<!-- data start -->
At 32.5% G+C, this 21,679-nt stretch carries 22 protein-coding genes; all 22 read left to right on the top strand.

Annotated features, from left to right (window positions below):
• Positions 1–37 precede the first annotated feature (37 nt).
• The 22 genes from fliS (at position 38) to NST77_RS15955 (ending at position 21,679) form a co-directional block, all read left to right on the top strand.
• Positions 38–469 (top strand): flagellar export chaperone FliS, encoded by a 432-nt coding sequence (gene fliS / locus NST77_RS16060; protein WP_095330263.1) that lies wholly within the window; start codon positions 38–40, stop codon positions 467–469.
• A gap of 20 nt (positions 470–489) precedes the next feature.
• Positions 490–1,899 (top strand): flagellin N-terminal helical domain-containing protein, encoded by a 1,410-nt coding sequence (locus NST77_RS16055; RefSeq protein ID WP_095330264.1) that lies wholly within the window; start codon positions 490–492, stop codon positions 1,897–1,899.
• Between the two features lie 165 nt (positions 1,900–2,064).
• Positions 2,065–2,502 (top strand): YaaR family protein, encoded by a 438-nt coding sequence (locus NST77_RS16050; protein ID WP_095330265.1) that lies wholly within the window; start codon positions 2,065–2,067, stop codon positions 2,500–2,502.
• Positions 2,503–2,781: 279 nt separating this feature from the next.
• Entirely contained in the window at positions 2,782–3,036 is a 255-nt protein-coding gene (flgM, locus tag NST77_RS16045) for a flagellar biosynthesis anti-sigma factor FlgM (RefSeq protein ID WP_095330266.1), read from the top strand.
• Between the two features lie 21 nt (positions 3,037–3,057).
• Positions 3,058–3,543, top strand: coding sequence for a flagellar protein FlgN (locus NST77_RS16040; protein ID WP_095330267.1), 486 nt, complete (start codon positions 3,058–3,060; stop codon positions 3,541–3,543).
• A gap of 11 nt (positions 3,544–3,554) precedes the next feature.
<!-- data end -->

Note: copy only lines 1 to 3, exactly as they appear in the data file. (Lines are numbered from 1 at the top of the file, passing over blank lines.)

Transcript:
At 32.5% G+C, this 21,679-nt stretch carries 22 protein-coding genes; all 22 read left to right on the top strand.

Annotated features, from left to right (window positions below):
• Positions 1–37 precede the first annotated feature (37 nt).